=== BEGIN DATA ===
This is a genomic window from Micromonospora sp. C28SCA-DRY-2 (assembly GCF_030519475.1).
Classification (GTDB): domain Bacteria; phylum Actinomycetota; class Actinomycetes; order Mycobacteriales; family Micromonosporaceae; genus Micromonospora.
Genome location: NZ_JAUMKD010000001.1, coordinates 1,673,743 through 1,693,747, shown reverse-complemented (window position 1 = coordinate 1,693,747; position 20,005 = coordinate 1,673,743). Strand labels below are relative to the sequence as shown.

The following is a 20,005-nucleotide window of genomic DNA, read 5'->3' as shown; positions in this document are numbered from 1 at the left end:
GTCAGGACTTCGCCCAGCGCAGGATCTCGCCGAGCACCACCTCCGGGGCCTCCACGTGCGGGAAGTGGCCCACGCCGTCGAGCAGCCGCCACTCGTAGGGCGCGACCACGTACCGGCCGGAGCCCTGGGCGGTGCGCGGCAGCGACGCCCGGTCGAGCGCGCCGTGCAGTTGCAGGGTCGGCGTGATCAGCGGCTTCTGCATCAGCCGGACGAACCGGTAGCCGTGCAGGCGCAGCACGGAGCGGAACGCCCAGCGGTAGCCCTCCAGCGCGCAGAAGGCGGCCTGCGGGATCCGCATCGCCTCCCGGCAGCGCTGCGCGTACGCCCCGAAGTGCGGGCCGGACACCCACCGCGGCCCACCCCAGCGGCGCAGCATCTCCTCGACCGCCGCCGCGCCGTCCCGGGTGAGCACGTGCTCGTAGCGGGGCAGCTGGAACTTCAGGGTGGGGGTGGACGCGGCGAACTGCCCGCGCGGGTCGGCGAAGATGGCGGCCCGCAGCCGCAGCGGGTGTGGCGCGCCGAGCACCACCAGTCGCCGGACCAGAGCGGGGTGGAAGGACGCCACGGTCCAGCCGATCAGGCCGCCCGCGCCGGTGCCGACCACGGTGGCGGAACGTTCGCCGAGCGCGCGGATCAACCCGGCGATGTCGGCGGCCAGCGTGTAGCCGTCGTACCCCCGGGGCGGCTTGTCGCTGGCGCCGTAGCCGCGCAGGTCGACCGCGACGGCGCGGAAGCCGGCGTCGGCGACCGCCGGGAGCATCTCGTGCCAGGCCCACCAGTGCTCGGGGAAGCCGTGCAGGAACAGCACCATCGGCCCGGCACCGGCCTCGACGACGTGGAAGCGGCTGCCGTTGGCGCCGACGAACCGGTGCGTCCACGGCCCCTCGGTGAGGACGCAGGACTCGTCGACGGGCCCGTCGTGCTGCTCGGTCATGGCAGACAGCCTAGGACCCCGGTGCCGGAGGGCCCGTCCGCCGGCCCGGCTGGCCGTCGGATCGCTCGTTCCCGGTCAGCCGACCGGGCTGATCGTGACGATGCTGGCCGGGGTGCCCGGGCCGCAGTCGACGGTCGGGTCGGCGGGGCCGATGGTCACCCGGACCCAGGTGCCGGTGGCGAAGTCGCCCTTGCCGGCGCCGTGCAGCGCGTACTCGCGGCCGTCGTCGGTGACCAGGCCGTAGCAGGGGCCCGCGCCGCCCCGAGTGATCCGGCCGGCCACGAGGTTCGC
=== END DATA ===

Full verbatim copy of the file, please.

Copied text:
This is a genomic window from Micromonospora sp. C28SCA-DRY-2 (assembly GCF_030519475.1).
Classification (GTDB): domain Bacteria; phylum Actinomycetota; class Actinomycetes; order Mycobacteriales; family Micromonosporaceae; genus Micromonospora.
Genome location: NZ_JAUMKD010000001.1, coordinates 1,673,743 through 1,693,747, shown reverse-complemented (window position 1 = coordinate 1,693,747; position 20,005 = coordinate 1,673,743). Strand labels below are relative to the sequence as shown.

The following is a 20,005-nucleotide window of genomic DNA, read 5'->3' as shown; positions in this document are numbered from 1 at the left end:
GTCAGGACTTCGCCCAGCGCAGGATCTCGCCGAGCACCACCTCCGGGGCCTCCACGTGCGGGAAGTGGCCCACGCCGTCGAGCAGCCGCCACTCGTAGGGCGCGACCACGTACCGGCCGGAGCCCTGGGCGGTGCGCGGCAGCGACGCCCGGTCGAGCGCGCCGTGCAGTTGCAGGGTCGGCGTGATCAGCGGCTTCTGCATCAGCCGGACGAACCGGTAGCCGTGCAGGCGCAGCACGGAGCGGAACGCCCAGCGGTAGCCCTCCAGCGCGCAGAAGGCGGCCTGCGGGATCCGCATCGCCTCCCGGCAGCGCTGCGCGTACGCCCCGAAGTGCGGGCCGGACACCCACCGCGGCCCACCCCAGCGGCGCAGCATCTCCTCGACCGCCGCCGCGCCGTCCCGGGTGAGCACGTGCTCGTAGCGGGGCAGCTGGAACTTCAGGGTGGGGGTGGACGCGGCGAACTGCCCGCGCGGGTCGGCGAAGATGGCGGCCCGCAGCCGCAGCGGGTGTGGCGCGCCGAGCACCACCAGTCGCCGGACCAGAGCGGGGTGGAAGGACGCCACGGTCCAGCCGATCAGGCCGCCCGCGCCGGTGCCGACCACGGTGGCGGAACGTTCGCCGAGCGCGCGGATCAACCCGGCGATGTCGGCGGCCAGCGTGTAGCCGTCGTACCCCCGGGGCGGCTTGTCGCTGGCGCCGTAGCCGCGCAGGTCGACCGCGACGGCGCGGAAGCCGGCGTCGGCGACCGCCGGGAGCATCTCGTGCCAGGCCCACCAGTGCTCGGGGAAGCCGTGCAGGAACAGCACCATCGGCCCGGCACCGGCCTCGACGACGTGGAAGCGGCTGCCGTTGGCGCCGACGAACCGGTGCGTCCACGGCCCCTCGGTGAGGACGCAGGACTCGTCGACGGGCCCGTCGTGCTGCTCGGTCATGGCAGACAGCCTAGGACCCCGGTGCCGGAGGGCCCGTCCGCCGGCCCGGCTGGCCGTCGGATCGCTCGTTCCCGGTCAGCCGACCGGGCTGATCGTGACGATGCTGGCCGGGGTGCCCGGGCCGCAGTCGACGGTCGGGTCGGCGGGGCCGATGGTCACCCGGACCCAGGTGCCGGTGGCGAAGTCGCCCTTGCCGGCGCCGTGCAGCGCGTACTCGCGGCCGTCGTCGGTGACCAGGCCGTAGCAGGGGCCCGCGCCGCCCCGAGTGATCCGGCCGGCCACGAGGTTCGC